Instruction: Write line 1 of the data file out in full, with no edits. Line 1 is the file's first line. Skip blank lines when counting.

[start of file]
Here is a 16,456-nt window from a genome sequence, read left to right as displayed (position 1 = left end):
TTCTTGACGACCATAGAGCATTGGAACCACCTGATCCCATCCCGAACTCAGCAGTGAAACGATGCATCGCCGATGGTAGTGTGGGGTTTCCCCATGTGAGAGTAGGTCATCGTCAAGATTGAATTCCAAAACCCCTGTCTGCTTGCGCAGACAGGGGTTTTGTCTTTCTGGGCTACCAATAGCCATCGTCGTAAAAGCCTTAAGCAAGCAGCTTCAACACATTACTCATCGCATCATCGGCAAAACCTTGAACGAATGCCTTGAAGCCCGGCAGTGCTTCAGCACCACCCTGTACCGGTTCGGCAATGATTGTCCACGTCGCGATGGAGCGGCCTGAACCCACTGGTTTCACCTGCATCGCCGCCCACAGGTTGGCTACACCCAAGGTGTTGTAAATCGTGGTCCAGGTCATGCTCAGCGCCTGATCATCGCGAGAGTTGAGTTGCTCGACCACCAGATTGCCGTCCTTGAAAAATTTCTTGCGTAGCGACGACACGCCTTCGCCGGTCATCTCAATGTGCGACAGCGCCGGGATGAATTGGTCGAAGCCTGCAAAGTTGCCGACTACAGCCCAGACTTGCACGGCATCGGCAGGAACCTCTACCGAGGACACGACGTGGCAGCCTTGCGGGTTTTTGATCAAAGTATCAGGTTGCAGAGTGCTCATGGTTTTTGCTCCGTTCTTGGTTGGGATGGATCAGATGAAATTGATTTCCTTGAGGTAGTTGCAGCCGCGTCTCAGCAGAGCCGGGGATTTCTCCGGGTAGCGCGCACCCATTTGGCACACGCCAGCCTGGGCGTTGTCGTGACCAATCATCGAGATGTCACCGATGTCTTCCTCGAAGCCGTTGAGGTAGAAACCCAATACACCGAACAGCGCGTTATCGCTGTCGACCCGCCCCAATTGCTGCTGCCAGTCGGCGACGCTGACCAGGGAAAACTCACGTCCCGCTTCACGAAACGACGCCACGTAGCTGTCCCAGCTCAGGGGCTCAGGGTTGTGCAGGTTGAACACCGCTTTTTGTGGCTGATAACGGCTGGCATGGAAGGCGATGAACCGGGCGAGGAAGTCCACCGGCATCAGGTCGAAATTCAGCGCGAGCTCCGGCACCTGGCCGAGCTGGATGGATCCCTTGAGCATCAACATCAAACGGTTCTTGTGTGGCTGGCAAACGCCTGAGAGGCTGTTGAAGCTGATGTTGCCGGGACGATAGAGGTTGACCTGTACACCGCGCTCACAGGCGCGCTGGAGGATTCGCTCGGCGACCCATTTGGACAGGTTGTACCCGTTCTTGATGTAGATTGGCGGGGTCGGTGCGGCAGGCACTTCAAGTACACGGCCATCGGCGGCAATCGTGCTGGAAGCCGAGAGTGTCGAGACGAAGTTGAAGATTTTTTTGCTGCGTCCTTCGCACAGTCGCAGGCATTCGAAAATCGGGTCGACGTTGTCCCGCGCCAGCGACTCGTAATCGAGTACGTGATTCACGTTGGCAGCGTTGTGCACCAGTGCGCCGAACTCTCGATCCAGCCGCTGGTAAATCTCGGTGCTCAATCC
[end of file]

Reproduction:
Here is a 16,456-nt window from a genome sequence, read left to right as displayed (position 1 = left end):